Theresa May has called artificial intelligence (AI) a weapon in the fight against cancer. Speaking in Macclesfield yesterday, the prime minister... more >
Chief executive of York foundation trust to step down

21/05/2018Chief executive of York foundation trust to step down

The chief executive of York Teaching Hospital NHS Foundation Trust, Patrick Crowley, will retire from his position at the end of the month. ... more >
Community services still ‘overstretched and underfunded’, despite promises

21/05/2018Community services still ‘overstretched and underfunded’, despite promises

Promises to bring more patient care closer to home have fallen flat, according to a report by NHS Providers. Multiple national strategies have c... more >

editor's comment

25/09/2017A hotbed of innovation

This edition of NHE comes hot on the heels of this year’s NHS Expo which, once again, proved to be a huge success at Manchester Central. A number of announcements were made during the event, with the health secretary naming the second wave of NHS digital pioneers, or ‘fast followers’, which follow the initial global digital e... read more >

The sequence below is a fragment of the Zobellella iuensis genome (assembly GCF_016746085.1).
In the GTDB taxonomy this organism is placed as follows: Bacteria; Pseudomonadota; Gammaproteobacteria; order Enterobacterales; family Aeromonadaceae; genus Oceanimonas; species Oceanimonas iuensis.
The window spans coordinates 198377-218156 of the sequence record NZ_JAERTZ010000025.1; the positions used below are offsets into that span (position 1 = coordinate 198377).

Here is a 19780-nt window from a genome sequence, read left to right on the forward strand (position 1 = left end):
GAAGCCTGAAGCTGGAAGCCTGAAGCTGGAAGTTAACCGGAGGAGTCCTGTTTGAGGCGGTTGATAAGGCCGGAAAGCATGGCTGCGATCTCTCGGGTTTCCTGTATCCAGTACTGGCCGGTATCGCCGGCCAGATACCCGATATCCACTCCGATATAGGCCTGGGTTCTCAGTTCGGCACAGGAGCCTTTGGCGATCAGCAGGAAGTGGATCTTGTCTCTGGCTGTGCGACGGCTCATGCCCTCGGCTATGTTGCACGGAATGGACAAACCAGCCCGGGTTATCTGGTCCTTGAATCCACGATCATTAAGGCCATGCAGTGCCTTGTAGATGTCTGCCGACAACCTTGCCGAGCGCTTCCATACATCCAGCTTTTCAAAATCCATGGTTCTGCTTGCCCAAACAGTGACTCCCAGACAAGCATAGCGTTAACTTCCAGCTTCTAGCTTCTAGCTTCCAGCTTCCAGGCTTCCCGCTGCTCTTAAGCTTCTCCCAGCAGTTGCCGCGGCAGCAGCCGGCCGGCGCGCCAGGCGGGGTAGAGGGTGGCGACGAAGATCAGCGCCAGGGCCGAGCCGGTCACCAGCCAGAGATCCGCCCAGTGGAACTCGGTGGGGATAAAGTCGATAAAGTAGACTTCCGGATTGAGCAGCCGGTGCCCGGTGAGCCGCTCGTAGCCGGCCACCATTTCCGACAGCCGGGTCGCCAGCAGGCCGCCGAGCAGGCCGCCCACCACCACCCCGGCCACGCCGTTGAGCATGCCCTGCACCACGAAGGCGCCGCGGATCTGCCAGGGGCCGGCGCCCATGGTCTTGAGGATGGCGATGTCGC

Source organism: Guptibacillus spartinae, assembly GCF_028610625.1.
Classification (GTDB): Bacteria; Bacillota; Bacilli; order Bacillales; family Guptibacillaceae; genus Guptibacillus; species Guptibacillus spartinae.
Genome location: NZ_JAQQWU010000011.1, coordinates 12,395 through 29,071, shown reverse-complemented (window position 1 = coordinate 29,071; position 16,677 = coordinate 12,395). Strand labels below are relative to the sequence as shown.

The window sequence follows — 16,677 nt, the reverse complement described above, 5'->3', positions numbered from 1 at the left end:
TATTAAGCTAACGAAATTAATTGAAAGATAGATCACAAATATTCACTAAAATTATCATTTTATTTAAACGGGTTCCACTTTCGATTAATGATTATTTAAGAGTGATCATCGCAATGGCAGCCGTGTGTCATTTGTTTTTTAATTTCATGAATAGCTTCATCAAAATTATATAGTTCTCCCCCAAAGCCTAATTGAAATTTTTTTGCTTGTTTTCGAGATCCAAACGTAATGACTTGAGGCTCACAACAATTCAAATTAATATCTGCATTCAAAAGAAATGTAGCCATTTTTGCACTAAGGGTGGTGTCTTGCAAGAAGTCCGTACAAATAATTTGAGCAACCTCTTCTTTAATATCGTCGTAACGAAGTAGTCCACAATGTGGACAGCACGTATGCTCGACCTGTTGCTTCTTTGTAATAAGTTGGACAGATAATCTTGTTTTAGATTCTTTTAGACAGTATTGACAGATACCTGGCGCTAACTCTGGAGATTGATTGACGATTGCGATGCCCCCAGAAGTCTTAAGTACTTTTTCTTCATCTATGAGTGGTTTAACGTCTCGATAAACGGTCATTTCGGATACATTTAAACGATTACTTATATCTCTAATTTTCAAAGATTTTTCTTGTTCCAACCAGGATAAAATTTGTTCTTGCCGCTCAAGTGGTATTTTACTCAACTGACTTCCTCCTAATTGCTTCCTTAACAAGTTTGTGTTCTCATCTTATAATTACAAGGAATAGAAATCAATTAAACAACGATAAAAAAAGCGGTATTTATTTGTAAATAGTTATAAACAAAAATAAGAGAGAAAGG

last word

Hard to be optimistic

Hard to be optimistic

Rachel Power, chief executive of the Patients Association, warns that we must be realistic about the very real effects of continued underfunding across the health service. It’s now bey... more > more last word articles >

the scalpel's daily blog

Data sharing to improve care: the GP potential

18/05/2018Data sharing to improve care: the GP potential

As sharing data across organisations becomes the norm in the NHS, will general practice embrace its potential to improve the care we deliver to patients? Rebecca Fisher, a GP and policy fellow at the Health Foundation, investigates. “I just assumed your computers talked to each other” is a phrase not infrequently heard in my g... more >
read more blog posts from 'the scalpel' >

comment

The NHS is at a crossroads, on a precarious path to a future yet unknown